Heat sinks, while sharing names with real world passive radiators found in computers, are actually complete heat pumps, not "true" heat sinks in the engineering sense. They serve as a BattleMech's means of protecting itself from internal damage caused by heat, as most 'Mechs' weapons easily cause enough heat to fry the machine's own electronics or melt its synthetic muscles, the myomers that make 'Mechs possible.
Heat sinks operate by collecting heat with coolant distributed to heat sources (weapons, engines, myomers, electronics, etc.) and delivering that to a radiator. Because a BattleMech may operate in environments considerably hotter than the interior of the 'Mech, the system includes a heat pump to "force" the heat out of the 'Mech by elevating the temperature of the coolant in some reversible fashion. (The vapor-compression heat pump of home air conditioners is a typical example, but thirty-first-century BattleMechs may make use of more exotic heat pumps.)
Note that if the heat sinks were true heat sinks or simple combustion engine radiators, a BattleMech operating in a hot environment would find the exterior heat being driven into the BattleMech rather than having internal heat rejected.
BattleMechs generally have two types of heat sinks: those mounted in the fusion engine and those mounted elsewhere on the chassis. The chassis-mounted heat sinks perform as described above, while the engine-mounted heat sinks constitute a "regenerative cooling" system that scavenges excess heat for power.
Heat sinks are made of a number of materials. Traditional heat sinks, the so-called single strength heat sinks, typically use radiators made of very thermally conductive oriented graphite (which may have up to five times the thermal conductivity of copper). Double heat sinks have largely replaced normal heat sinks. They dissipate twice as much heat for the same tonnage, but take up more space to operate effectively because of their use of a crystalline polymer. This polymer, similar to the engine shielding of XL fusion engines, is not as thermally conductive as graphite but significantly lighter and more durable, allowing it to be formed into a larger radiator for the same mass.
The actual coolant circulating in the heat sink varies from manufacturer to manufacturer and military to military. Heavy oils (hydrocarbon and silicone) are favored for their high boiling points and thus may be contained by low pressure tubing. Water-based coolants, typically modified with glycols, have nearly unbeatable heat capacities and are readily available for resupply. Freons work very effectively with the heat pumps in heat sinks. Some gases, like helium, also find use in heat sinks. Contrary to what might be thought, liquid nitrogen is a very poor coolant - it has very little heat capacity and boils far too easily.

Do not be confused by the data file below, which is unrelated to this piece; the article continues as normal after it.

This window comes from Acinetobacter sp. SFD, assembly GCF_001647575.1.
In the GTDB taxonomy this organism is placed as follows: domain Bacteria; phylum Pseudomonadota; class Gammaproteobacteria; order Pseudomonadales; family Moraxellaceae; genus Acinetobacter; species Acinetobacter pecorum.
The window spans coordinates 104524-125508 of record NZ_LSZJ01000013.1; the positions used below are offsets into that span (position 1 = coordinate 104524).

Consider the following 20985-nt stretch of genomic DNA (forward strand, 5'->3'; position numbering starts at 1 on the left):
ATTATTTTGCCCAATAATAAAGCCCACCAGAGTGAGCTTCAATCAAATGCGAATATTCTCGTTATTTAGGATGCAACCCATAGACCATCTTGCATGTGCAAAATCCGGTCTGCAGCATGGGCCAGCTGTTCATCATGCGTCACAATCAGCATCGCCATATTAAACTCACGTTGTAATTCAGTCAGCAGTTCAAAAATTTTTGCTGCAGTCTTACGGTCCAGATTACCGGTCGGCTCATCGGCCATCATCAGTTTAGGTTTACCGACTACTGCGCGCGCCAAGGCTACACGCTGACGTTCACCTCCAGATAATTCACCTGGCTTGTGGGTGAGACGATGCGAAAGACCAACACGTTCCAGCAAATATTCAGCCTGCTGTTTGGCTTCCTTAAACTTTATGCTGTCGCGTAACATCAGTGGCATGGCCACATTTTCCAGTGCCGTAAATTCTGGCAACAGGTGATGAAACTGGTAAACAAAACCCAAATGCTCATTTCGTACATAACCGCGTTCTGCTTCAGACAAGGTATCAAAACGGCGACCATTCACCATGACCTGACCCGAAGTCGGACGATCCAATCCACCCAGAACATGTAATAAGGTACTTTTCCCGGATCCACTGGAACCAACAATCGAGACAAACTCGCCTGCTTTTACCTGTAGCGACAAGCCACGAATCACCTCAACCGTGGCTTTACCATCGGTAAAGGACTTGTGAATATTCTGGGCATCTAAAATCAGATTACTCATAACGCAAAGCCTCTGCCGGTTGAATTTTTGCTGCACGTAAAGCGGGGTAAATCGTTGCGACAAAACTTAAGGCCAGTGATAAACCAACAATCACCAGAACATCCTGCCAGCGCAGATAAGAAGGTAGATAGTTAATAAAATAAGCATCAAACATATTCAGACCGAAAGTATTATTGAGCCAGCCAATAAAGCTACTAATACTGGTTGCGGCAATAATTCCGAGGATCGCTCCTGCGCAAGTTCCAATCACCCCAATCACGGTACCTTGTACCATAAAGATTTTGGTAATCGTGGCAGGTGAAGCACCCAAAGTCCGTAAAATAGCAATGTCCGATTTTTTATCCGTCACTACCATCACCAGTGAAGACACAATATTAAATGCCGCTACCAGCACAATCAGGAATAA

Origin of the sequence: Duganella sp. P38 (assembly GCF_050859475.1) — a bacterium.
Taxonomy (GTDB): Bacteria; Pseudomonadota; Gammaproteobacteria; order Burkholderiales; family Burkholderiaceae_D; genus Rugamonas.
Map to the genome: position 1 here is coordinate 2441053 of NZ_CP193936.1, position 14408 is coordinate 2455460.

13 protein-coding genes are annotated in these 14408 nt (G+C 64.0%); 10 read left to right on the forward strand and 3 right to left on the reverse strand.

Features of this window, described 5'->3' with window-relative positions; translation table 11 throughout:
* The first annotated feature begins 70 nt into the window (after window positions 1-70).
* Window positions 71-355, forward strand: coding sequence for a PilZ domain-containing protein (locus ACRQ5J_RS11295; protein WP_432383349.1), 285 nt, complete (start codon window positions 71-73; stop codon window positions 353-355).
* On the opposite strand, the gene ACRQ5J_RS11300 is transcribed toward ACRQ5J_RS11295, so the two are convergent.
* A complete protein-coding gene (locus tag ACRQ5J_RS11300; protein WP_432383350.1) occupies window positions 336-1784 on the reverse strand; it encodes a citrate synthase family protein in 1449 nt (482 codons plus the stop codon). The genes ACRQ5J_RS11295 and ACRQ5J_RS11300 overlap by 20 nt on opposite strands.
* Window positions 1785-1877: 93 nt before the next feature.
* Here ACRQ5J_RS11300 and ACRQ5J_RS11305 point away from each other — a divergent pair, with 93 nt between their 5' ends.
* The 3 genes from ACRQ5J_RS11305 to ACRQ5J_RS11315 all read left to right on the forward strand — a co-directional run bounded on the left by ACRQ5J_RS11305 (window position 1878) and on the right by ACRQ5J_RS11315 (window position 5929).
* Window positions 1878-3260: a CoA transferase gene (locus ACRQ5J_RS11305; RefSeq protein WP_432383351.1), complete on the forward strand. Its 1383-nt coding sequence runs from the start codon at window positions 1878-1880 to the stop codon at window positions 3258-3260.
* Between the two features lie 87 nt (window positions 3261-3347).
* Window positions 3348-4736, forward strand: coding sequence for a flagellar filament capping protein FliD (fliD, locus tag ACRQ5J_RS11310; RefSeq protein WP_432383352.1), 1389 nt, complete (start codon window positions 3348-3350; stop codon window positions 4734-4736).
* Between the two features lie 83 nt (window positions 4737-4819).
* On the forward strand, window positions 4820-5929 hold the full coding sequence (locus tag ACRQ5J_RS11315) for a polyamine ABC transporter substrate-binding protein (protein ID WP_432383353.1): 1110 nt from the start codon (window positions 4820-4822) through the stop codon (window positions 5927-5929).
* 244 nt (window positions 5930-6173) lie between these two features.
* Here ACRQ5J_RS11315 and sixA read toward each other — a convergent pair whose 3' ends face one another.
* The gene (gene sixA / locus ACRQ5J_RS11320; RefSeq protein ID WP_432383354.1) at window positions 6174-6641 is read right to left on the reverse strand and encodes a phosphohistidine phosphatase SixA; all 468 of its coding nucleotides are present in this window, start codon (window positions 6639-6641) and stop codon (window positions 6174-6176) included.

Despite the heat pump, heat sinks are affected by the surrounding environment as a matter of basic thermodynamics - it takes less work to dump heat into a cold environment than a hot one, and water is a better coolant than air. Many 'Mechs on desert worlds often have to be refitted for the different conditions, or risk overheating from the compounded effects of weapons-fire and the environment. Conversely, heat sinks operating in cold regions and worlds dissipate heat much more effectively, as the environment's natively cold temperature helps cool the BattleMech by default. This often leads to many garrisons on ice-worlds using a larger number of energy weapons, as they don't have to worry about heat as much. A 'Mech submerged in water, however, is often the one with the most efficiently working heat sinks as they can pump dense water (with its enormous heat capacity) over the heat sink radiators instead of low density air. In cases where a BattleMech may be partially immersed in water (e.g. up to its knees or waist height), heat sinks mounted in the legs can be advantageous, offering the advantages of improved heat dissipation even without the 'Mech being fully submerged.
Heat sinks have adjustable settings which can be changed by the pilot so that more or less heat is pumped out into the atmosphere. While normally they would want to remove as much excess heat as possible from their machine, turning the heat sinks down to their lowest settings can help reduce visibility on enemy infrared sensors so the 'Mech can remain hidden. If the 'Mech is partially submerged in water, it can completely turn off some of its heat sinks and use only those below the waterline, effectively masking their thermal output from being easily detected.
Heat sinks were introduced by the fledgling Western Alliance in 2022 to deal with the heat loads imposed by the earliest battlefield energy weapons and to protect the first battlefield fusion engines from their own heat. Modern heat sinks retain the same features as their ancient predecessors: heat collection systems (typically flowing liquid coolant delivered to hot spots), a heat pump (which may or may not be the same as the coolant circulation pumps), and a radiator to drive heat into the environment. Their efficiency has greatly improved since their introduction, but the basic principles of heat sinks have not changed throughout the centuries.
The Heat Sink is manufactured on the following planets:
- TechManual, p. 38: "Heat Pumpers"
- Classic BattleTech Companion, pp. 245–246: "Heat Network"
- MechWarrior, First Edition, p. 63: "Heat Sinks"
- Decision at Thunder Rift, ch. 18
- Lethal Heritage, ch. 38
- TechManual, p. 220: "Heat Sinks"
- Technical Readout: 3025, p. 36